Recovery drug court holds graduation ceremony


WASHINGTON COUNTY, Tenn. - Washington County, Tennessee Recovery Drug Court graduated two participants Friday in an emotional ceremony.

Recovery courts are intensive rehabilitation programs for people with drug addictions. Tennessee has them across the state.

Janessa Mitchell was one of the graduates. In early 2016, she was addicted to drugs, and she had given up her children to their paternal grandparents.

"I was homeless," Mitchell said. "I didn't have nothing for me. I was just in a very dark place."

In May 2016, Mitchell decided to apply for Washington County, Tennessee's drug recovery court while she was in jail. Program Director Megan Price asked her why she wanted to join.

"I said "because I have a drug problem, and I need help,'" Mitchell said. "I needed this program."

Mitchell said the road to graduation was difficult.

"I didn't know how intense it was until I finally joined," Mitchell said. "It was a lot. You have to go to NA and AA meetings every day. You have probation four times a week."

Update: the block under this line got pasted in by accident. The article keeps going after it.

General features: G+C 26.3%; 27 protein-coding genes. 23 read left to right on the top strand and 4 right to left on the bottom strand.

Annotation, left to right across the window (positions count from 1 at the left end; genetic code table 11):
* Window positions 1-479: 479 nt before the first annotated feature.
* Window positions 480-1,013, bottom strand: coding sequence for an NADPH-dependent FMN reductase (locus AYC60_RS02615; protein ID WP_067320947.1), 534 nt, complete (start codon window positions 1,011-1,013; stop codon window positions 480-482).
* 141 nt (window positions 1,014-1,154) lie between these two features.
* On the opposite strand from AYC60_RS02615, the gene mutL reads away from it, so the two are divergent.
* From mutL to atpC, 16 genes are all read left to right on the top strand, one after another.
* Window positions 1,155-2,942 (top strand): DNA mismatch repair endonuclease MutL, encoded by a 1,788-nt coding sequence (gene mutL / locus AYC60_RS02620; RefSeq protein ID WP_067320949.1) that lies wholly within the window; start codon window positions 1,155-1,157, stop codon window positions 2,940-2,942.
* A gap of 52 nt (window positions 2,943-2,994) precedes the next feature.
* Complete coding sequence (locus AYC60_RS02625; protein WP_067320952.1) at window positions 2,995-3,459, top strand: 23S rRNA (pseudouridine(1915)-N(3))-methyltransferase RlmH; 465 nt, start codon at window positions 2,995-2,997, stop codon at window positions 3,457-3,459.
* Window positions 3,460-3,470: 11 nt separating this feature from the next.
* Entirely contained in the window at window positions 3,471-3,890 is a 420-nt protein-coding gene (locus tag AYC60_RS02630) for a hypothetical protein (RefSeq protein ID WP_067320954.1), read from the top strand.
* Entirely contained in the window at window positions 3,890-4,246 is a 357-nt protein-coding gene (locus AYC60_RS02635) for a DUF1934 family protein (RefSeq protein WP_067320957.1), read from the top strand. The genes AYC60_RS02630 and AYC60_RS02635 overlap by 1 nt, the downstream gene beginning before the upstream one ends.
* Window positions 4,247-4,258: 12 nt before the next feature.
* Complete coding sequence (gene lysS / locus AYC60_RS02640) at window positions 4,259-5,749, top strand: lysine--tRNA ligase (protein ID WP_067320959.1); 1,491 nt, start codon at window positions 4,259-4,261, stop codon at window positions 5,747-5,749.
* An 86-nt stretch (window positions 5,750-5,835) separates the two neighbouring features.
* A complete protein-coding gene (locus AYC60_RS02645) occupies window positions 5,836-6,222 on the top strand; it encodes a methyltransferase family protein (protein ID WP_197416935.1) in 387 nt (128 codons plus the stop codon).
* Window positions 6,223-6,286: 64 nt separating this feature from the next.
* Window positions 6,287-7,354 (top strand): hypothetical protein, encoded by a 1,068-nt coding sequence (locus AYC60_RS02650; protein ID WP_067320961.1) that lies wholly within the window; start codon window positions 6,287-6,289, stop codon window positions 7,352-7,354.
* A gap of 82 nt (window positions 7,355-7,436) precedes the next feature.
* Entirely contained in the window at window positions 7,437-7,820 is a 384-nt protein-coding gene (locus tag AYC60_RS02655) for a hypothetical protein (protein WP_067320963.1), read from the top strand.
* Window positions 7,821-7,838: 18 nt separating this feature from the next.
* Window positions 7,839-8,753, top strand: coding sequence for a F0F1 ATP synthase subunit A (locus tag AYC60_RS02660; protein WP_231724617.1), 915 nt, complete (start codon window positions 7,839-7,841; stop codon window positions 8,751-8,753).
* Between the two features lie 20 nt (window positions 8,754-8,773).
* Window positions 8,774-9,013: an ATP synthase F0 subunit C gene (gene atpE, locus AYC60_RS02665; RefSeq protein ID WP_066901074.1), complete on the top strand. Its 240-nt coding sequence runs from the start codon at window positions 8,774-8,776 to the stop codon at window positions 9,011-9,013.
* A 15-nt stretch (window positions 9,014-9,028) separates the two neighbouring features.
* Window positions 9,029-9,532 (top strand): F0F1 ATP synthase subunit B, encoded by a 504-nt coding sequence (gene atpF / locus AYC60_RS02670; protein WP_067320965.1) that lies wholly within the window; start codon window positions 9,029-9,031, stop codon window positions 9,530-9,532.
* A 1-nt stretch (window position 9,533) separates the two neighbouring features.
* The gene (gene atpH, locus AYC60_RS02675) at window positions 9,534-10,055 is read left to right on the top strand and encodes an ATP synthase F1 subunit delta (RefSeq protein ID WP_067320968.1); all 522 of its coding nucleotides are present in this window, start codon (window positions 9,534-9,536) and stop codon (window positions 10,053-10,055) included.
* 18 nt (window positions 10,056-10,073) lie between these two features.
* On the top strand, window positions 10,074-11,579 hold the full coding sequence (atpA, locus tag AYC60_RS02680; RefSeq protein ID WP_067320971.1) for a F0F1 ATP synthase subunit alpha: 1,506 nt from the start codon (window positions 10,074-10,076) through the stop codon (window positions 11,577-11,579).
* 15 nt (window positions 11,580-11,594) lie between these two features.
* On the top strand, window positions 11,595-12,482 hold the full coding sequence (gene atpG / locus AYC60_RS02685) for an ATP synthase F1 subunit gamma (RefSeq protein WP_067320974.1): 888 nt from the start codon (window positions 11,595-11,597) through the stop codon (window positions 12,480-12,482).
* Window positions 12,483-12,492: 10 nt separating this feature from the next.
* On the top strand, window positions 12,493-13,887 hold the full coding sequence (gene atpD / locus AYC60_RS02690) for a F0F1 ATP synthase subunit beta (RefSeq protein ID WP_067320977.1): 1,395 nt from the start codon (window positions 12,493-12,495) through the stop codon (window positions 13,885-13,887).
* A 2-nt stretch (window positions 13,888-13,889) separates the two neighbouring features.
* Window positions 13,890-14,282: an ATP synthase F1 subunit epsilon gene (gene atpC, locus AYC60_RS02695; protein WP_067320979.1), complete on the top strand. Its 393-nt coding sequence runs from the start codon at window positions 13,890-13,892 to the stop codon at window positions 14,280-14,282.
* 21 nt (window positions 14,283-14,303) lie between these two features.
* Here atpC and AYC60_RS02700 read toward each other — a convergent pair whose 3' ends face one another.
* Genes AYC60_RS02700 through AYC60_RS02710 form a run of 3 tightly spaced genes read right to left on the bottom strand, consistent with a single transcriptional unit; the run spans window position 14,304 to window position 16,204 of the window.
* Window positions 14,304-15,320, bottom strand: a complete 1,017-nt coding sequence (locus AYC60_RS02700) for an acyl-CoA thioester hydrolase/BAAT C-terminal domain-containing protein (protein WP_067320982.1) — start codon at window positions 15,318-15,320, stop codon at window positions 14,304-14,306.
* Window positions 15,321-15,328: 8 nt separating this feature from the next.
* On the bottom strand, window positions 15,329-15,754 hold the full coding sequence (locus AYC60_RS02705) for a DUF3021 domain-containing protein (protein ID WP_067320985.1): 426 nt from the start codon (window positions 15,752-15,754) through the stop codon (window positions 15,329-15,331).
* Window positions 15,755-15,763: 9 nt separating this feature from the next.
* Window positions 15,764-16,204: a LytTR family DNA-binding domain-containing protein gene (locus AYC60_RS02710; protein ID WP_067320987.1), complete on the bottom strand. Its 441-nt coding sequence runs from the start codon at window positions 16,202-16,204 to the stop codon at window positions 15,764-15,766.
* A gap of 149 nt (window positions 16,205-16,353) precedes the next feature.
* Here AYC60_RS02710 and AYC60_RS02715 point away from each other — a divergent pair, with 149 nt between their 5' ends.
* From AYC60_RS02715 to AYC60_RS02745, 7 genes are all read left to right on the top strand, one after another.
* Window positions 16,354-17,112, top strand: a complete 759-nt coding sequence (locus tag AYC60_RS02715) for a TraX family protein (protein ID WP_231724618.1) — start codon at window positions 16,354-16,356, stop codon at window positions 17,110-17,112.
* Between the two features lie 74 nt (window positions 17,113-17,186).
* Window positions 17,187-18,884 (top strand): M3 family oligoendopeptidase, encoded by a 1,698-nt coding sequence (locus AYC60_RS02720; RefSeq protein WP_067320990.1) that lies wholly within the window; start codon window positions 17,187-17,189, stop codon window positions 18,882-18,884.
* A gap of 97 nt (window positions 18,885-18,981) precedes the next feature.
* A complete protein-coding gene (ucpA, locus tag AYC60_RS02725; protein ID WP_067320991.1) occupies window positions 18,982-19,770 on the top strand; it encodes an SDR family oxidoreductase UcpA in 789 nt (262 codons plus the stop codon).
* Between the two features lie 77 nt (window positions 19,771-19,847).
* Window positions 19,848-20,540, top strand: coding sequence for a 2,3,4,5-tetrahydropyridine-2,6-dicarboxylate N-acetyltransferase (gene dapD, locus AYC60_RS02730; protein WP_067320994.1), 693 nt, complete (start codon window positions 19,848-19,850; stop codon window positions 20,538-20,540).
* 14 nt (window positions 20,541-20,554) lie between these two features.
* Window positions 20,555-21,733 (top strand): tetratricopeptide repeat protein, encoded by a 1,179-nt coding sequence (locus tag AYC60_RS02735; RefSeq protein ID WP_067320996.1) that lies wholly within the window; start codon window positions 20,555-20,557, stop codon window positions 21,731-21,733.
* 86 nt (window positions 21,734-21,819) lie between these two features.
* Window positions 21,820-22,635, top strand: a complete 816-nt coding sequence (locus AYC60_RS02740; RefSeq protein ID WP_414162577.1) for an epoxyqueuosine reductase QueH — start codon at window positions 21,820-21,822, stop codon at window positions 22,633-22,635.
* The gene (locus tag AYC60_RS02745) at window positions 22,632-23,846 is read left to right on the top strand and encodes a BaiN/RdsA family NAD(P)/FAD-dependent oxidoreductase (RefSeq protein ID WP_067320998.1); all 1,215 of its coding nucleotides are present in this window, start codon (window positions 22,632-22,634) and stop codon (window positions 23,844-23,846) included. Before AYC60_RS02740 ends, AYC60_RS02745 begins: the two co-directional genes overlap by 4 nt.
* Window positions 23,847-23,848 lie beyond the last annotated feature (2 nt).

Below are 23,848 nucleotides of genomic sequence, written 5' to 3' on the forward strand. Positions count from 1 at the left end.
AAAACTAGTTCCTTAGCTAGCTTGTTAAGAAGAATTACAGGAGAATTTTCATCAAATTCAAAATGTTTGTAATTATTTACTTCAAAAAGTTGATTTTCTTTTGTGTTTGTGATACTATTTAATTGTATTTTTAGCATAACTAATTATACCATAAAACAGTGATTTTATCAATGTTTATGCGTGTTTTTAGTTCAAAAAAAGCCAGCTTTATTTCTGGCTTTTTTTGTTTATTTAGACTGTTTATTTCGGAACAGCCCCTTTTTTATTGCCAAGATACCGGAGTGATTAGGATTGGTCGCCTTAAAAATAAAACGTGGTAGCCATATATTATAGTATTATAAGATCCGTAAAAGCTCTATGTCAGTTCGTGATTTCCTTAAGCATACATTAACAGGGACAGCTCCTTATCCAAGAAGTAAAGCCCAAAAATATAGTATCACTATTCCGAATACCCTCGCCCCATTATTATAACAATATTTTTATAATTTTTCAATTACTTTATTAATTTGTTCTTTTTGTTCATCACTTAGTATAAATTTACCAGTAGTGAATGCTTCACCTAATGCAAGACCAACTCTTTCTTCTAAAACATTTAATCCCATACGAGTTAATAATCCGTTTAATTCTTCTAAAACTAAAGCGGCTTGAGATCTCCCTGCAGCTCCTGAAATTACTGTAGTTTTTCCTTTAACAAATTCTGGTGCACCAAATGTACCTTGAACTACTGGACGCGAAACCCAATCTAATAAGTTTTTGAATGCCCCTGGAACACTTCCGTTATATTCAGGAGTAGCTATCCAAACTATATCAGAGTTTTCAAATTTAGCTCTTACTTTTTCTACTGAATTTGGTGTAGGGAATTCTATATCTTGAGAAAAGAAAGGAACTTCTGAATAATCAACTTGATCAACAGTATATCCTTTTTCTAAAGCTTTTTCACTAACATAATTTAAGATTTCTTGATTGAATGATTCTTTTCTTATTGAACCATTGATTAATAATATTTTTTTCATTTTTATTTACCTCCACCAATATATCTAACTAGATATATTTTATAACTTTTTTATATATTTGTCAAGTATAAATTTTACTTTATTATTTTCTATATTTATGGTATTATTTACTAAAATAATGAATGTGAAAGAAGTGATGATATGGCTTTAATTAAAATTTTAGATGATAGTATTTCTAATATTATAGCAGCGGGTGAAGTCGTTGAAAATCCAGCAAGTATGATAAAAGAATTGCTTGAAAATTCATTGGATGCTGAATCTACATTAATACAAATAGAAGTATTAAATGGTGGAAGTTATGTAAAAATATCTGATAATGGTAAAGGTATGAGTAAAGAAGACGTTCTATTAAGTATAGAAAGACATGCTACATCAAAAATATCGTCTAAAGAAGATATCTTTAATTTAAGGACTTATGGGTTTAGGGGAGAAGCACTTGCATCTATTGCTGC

Mitchell said she has been clean for 531 days as of her graduation. She has her three children back now, as well as a job and a place to live. Her friends came to support her at the graduation.

"I'm an ex-addict myself," friend Jacob Morgan said. "So I do understand how much moral support can really help you through addiction."

Court officials said they are proud of the graduates.

"To see people who have worked so hard - come so far - that, to me, is worth every ounce of stress or hours that we put in," Price said.

Washington County Recovery Court officials said about 30 percent of their participants graduate.

Currently, they have 23 people in the program. Graduates get checkups at three months, six months and then every year. According to officials, about 90 percent of graduates stay clean after the program.

Data from the Tennessee Department of Mental Health and Substance Abuse Services show 1,682 people were admitted to Tennessee recovery courts in the last fiscal year. Statewide, about 544,000 people abuse alcohol or drugs.

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